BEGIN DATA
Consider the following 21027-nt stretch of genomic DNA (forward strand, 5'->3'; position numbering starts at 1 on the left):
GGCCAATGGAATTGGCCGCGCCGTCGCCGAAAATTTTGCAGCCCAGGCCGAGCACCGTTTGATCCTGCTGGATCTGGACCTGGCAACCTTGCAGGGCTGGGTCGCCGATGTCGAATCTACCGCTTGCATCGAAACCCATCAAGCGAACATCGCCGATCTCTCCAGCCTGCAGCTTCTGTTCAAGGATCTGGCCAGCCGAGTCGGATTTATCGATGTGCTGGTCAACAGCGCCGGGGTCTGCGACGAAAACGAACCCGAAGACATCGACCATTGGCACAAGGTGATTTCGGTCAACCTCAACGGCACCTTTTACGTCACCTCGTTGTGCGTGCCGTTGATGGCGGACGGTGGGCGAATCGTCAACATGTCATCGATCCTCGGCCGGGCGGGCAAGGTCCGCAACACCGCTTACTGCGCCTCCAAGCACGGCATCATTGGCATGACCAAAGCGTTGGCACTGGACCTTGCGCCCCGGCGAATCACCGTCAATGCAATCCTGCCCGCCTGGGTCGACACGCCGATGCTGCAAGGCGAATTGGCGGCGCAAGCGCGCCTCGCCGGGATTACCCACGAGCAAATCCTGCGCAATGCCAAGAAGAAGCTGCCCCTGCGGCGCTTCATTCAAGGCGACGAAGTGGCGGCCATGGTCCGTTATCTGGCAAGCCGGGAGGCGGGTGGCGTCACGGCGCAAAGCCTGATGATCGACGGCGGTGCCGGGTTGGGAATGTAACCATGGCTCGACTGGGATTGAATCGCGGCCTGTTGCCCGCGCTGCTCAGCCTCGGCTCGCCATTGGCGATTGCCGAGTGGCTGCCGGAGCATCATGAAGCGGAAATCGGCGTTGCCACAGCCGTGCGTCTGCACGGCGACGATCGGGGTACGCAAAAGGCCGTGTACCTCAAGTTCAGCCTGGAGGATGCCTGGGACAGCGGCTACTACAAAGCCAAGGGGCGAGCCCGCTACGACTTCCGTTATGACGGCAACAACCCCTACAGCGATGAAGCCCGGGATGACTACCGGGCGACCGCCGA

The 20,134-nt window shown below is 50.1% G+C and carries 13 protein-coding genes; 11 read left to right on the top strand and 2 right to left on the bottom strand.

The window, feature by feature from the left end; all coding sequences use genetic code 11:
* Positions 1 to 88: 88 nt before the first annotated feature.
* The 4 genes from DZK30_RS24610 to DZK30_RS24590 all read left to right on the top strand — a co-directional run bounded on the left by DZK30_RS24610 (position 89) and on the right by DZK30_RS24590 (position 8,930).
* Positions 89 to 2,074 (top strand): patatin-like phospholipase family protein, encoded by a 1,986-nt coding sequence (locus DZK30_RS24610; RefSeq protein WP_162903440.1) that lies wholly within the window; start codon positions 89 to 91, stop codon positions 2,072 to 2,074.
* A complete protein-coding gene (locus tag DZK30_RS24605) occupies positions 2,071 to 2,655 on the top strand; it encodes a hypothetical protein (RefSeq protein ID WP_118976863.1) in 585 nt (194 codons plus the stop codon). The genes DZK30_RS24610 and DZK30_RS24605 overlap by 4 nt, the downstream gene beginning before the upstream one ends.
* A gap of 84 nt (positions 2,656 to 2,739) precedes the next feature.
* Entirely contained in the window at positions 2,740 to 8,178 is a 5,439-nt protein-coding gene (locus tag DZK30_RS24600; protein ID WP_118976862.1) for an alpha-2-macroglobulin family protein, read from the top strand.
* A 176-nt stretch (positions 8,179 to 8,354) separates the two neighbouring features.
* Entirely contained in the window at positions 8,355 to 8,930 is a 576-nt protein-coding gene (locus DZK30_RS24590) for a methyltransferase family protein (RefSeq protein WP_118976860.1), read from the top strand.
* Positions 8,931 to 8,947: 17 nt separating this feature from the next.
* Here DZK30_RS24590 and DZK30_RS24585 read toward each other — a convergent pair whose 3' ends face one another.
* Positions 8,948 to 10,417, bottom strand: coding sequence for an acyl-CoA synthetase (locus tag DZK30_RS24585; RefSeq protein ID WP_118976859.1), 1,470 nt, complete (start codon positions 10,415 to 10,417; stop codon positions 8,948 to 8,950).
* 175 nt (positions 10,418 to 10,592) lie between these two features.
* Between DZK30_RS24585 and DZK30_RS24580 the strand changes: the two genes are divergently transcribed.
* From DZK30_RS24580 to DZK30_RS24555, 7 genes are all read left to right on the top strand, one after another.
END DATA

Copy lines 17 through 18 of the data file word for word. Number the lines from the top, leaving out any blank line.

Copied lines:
* Between DZK30_RS24585 and DZK30_RS24580 the strand changes: the two genes are divergently transcribed.
* From DZK30_RS24580 to DZK30_RS24555, 7 genes are all read left to right on the top strand, one after another.